Turning the Tide

You all know that Mom and Dad joined the movement last year. Neither of us ever had the time, saw the need, or felt the fear. Perhaps some of you may think we are being dramatic, but neither of us—in our almost forty years of marriage—has ever had this daily concern regarding what is going on in our country. In the past, it was not in our faces on a daily basis. But in reality, both of us had experienced troubling times when we were much younger

When we were kids, beginning with the JFK assassination when we were both very young, politics and current events were something of which we were both vaguely aware, but neither of us was in a position to act. But I do remember the news stories, particularly involving the protests during the Vietnam War era. There was a lot of violence during those days, especially on college campuses, but I never worried about our country. I always knew we would survive the upheaval.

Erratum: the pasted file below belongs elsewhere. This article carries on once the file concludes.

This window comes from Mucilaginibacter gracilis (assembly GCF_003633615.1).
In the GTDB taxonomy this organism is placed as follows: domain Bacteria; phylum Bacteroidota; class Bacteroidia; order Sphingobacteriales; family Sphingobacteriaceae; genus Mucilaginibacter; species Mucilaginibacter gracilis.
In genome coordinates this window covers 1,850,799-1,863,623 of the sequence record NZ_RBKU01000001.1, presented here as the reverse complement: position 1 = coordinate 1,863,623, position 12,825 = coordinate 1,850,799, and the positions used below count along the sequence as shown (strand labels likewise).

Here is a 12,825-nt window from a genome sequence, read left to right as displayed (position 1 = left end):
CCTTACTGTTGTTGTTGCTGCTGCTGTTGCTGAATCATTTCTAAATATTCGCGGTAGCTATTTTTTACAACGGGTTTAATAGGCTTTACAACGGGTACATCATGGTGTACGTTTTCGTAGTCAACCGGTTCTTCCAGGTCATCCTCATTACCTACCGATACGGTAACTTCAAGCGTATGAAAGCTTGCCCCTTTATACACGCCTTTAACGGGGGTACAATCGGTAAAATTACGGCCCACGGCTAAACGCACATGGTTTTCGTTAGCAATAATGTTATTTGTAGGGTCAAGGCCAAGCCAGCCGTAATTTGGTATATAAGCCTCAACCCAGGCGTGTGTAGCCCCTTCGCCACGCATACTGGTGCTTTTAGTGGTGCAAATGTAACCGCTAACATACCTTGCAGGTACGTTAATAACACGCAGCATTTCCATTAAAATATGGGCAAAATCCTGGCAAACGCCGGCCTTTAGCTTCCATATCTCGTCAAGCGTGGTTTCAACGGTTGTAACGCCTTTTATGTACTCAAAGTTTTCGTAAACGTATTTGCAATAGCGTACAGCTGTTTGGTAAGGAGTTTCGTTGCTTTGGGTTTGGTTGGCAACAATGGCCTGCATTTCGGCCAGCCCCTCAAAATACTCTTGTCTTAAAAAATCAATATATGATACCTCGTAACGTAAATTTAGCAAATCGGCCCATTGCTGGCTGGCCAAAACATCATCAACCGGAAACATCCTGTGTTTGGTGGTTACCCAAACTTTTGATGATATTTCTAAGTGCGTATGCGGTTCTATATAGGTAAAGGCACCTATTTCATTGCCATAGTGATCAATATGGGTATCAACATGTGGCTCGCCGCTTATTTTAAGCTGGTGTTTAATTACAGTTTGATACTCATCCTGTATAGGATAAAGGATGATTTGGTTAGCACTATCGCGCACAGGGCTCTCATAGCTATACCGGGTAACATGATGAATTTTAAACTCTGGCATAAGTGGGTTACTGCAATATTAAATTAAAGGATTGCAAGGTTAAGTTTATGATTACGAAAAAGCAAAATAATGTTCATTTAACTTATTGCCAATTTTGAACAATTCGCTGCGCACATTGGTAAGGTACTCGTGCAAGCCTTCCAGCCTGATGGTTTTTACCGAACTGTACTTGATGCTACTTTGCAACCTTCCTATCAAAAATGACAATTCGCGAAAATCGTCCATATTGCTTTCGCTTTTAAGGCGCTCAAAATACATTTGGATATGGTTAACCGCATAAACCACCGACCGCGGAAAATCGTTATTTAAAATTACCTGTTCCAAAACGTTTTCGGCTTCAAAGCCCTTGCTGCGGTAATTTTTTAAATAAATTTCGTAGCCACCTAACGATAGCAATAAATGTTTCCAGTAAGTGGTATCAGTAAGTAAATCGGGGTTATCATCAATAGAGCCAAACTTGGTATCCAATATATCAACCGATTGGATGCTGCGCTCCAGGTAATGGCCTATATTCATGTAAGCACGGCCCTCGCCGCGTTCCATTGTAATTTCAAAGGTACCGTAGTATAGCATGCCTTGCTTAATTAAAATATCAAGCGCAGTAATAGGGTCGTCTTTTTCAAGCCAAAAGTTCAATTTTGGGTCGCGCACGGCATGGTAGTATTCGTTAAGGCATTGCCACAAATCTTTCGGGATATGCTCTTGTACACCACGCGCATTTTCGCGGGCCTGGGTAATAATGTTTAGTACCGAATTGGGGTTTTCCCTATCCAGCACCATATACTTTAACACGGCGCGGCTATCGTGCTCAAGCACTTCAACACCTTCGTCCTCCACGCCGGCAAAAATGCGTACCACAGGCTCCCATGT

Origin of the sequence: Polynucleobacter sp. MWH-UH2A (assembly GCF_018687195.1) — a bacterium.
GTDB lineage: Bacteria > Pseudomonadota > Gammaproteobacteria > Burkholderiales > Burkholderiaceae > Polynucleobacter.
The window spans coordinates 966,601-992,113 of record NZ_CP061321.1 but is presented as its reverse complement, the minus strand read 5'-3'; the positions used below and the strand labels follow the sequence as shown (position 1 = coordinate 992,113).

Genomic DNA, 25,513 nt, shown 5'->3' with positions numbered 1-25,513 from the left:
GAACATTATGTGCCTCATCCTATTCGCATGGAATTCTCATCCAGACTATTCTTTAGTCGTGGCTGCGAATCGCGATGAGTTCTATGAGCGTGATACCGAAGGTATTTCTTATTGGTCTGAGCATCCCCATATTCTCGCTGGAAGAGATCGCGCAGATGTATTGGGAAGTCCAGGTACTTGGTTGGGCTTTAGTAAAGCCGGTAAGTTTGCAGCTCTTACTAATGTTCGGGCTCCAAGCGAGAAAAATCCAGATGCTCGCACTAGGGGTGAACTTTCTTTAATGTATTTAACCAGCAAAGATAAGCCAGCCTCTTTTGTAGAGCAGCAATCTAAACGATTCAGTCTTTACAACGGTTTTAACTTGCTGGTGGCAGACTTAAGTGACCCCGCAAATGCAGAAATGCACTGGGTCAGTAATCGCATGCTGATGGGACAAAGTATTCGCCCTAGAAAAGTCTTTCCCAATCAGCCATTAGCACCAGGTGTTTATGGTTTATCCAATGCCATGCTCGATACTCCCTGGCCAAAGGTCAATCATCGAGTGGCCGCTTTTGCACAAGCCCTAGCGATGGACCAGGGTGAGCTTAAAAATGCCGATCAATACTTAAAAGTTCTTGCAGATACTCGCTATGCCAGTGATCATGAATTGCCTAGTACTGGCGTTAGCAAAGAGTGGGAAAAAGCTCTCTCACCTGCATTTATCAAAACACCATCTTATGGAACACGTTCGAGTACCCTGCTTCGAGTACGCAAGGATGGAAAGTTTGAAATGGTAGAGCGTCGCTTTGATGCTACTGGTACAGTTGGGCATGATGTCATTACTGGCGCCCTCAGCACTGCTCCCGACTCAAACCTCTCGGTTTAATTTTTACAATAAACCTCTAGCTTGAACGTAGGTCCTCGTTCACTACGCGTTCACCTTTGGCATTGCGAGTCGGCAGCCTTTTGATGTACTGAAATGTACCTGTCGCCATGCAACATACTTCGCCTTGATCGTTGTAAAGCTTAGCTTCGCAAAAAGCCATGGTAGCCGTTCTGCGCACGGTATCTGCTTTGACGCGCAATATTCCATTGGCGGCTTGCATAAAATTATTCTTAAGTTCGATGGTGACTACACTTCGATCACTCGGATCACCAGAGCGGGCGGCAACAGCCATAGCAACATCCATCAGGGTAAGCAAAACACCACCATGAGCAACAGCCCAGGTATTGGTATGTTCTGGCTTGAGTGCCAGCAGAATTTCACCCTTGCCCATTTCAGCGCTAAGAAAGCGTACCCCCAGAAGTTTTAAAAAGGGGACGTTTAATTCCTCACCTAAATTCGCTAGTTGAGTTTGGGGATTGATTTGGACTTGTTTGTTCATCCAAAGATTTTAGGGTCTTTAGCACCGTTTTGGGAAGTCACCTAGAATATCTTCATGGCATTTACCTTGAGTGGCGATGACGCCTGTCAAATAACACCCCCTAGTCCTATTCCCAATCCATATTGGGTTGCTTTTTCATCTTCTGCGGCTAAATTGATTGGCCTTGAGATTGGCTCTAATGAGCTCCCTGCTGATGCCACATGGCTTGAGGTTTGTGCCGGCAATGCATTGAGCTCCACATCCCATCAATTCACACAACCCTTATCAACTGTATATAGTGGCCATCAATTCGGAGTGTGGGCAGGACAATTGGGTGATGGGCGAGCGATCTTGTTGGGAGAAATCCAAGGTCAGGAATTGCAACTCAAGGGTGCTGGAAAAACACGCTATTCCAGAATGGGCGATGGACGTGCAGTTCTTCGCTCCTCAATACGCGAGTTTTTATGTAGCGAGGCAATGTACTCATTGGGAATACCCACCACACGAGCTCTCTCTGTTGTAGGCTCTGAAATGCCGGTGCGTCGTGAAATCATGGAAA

Now I worry about guns and bombs, so I write and call my representatives to inform them how I do and do not want them to act. I have attended several legislative subcommittee meetings at my state capital on upcoming gun legislation. I joined a group, Moms Demand Action for Gunsense, which currently has over 4 million strong members as a group fighting to make our schools safe from guns in our schools. As children, you should all know not to mess with angry and determined mothers.

I attended a seminar last night to learn how to register my fellow South Carolinians to vote. I believe we should all be voting in our elections, especially knowing that Grandpa spent time in Russia, where free elections did not exist.

I support the students who marched last week, and I will march on Saturday while I am on vacation in Palms Springs, California. I believe that the optics of hundreds of thousands of Americans marching for our lives is important for change, just as it did in 1913 with the suffragettes and in 1963 when a quarter of a million marched for civil rights in Washington, D.C.

I would like to believe that if I came of age when women could not vote, I would be out there voting just like Mrs. Banks in Mary Poppins. I hope you are glad Dad and I have the time and passion to participate in fighting to maintain the safety of our country because we are not stopping until the tide has turned.